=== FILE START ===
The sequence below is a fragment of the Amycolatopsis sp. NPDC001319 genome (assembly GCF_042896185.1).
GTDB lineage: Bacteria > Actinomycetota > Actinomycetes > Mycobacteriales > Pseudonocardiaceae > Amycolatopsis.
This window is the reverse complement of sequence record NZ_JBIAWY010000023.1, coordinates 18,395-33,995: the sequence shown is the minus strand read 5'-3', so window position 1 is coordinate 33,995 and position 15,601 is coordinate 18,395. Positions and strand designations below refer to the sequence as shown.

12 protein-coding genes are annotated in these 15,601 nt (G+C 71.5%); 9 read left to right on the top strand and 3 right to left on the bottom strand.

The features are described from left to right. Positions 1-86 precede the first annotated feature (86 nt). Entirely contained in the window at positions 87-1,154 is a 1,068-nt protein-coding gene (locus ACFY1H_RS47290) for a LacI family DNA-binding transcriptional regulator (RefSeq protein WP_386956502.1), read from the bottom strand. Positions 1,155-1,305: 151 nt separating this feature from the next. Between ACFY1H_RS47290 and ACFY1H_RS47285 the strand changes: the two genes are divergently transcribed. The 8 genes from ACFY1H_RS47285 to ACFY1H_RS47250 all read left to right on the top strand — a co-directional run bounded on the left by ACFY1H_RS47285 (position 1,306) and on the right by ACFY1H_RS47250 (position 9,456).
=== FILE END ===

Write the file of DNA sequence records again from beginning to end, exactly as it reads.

The sequence below is a fragment of the Amycolatopsis sp. NPDC001319 genome (assembly GCF_042896185.1).
GTDB lineage: Bacteria > Actinomycetota > Actinomycetes > Mycobacteriales > Pseudonocardiaceae > Amycolatopsis.
This window is the reverse complement of sequence record NZ_JBIAWY010000023.1, coordinates 18,395-33,995: the sequence shown is the minus strand read 5'-3', so window position 1 is coordinate 33,995 and position 15,601 is coordinate 18,395. Positions and strand designations below refer to the sequence as shown.

12 protein-coding genes are annotated in these 15,601 nt (G+C 71.5%); 9 read left to right on the top strand and 3 right to left on the bottom strand.

The features are described from left to right. Positions 1-86 precede the first annotated feature (86 nt). Entirely contained in the window at positions 87-1,154 is a 1,068-nt protein-coding gene (locus ACFY1H_RS47290) for a LacI family DNA-binding transcriptional regulator (RefSeq protein WP_386956502.1), read from the bottom strand. Positions 1,155-1,305: 151 nt separating this feature from the next. Between ACFY1H_RS47290 and ACFY1H_RS47285 the strand changes: the two genes are divergently transcribed. The 8 genes from ACFY1H_RS47285 to ACFY1H_RS47250 all read left to right on the top strand — a co-directional run bounded on the left by ACFY1H_RS47285 (position 1,306) and on the right by ACFY1H_RS47250 (position 9,456).